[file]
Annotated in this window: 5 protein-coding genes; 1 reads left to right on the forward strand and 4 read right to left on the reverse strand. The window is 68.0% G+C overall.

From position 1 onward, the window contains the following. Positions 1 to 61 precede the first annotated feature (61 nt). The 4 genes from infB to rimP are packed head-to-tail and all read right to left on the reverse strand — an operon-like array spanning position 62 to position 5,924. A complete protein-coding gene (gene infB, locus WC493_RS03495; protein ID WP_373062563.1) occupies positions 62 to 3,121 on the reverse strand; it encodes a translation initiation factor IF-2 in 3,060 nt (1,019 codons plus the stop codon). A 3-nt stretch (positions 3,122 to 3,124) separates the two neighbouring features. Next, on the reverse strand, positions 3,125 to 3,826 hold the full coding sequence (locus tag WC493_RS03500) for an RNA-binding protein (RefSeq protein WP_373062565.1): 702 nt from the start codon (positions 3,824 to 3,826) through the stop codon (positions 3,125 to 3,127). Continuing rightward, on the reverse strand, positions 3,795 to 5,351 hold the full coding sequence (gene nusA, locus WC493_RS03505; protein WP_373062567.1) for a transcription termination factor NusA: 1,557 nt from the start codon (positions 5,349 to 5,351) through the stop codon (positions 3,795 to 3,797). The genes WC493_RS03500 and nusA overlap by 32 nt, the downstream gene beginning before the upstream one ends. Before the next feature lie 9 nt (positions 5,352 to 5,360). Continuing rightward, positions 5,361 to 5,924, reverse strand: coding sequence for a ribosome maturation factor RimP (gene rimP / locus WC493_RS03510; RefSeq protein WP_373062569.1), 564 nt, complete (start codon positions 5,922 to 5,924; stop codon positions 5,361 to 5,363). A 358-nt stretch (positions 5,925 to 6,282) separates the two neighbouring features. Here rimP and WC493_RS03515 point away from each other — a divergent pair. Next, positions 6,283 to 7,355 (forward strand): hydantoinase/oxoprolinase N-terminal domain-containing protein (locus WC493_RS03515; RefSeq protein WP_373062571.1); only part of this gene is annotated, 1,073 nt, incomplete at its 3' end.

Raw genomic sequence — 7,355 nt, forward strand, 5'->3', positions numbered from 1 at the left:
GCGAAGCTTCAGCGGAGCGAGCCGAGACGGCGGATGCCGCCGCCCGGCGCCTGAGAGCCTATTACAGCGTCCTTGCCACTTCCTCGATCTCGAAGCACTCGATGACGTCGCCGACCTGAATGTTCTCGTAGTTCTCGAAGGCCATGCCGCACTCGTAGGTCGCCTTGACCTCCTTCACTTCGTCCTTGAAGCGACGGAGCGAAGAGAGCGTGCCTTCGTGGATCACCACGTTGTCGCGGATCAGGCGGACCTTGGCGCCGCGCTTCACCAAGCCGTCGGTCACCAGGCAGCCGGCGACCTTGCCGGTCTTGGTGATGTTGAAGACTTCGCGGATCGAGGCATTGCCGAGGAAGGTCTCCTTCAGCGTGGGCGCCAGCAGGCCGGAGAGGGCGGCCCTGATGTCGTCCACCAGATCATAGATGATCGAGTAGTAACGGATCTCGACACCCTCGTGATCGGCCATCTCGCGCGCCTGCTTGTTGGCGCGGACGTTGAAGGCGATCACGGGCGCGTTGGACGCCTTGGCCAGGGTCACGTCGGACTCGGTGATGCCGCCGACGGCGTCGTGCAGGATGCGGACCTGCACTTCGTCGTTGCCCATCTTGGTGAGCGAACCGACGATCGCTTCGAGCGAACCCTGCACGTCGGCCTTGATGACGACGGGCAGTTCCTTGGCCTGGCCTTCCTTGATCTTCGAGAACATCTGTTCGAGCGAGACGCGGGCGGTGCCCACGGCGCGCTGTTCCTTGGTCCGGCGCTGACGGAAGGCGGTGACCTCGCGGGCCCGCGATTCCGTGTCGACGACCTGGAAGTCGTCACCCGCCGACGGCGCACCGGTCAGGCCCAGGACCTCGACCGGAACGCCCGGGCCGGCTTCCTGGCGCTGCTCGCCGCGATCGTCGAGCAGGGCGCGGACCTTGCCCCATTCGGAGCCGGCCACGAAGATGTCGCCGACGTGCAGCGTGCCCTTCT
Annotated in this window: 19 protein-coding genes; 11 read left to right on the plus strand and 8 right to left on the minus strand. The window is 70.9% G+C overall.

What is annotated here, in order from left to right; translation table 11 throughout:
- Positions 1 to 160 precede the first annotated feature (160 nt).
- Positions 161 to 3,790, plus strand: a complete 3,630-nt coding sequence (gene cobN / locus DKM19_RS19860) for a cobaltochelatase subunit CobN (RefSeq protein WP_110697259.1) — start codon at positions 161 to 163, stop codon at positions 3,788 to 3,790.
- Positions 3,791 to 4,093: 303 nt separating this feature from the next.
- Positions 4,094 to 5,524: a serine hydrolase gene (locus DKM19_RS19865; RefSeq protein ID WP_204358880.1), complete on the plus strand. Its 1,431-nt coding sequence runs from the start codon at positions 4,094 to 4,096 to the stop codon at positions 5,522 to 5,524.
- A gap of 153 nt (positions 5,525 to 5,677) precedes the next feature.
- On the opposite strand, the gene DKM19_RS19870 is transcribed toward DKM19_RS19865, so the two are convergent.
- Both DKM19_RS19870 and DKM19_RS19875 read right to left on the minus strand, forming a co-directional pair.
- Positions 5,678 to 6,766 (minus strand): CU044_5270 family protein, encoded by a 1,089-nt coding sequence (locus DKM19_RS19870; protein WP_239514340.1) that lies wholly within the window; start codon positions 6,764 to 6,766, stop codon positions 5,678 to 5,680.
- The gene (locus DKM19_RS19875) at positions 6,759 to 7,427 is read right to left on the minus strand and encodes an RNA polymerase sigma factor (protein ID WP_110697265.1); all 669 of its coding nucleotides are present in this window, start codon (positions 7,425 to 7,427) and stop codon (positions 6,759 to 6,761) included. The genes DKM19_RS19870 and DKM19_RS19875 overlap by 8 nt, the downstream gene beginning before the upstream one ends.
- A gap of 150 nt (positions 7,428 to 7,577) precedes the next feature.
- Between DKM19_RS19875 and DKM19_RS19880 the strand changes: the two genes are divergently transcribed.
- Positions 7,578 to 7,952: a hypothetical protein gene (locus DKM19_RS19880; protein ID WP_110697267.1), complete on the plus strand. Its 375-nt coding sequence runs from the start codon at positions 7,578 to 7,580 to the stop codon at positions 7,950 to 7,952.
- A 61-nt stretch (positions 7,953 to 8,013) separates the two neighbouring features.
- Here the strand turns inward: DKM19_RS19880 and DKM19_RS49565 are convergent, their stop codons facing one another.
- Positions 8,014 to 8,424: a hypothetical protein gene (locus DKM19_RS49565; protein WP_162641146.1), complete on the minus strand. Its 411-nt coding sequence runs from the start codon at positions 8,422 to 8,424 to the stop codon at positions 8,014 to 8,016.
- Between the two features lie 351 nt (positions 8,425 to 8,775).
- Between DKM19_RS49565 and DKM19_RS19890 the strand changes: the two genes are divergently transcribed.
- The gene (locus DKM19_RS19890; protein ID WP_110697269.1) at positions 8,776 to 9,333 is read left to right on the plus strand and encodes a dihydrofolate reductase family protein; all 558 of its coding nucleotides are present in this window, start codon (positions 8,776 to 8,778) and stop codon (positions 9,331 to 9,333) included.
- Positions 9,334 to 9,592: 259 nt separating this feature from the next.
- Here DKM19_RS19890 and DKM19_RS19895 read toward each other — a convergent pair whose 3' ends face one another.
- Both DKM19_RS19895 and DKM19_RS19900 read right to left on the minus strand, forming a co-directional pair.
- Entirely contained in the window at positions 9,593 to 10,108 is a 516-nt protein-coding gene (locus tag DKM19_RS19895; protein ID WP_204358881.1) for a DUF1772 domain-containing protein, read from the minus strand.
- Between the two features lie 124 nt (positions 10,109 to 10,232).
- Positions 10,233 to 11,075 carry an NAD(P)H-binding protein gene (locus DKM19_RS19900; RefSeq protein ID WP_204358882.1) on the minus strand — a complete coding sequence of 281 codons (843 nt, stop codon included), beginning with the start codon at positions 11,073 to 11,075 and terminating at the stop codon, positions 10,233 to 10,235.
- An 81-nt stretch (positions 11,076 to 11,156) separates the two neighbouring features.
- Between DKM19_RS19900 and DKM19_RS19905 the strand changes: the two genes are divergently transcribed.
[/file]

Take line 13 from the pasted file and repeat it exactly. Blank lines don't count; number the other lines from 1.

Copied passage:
- Both DKM19_RS19870 and DKM19_RS19875 read right to left on the minus strand, forming a co-directional pair.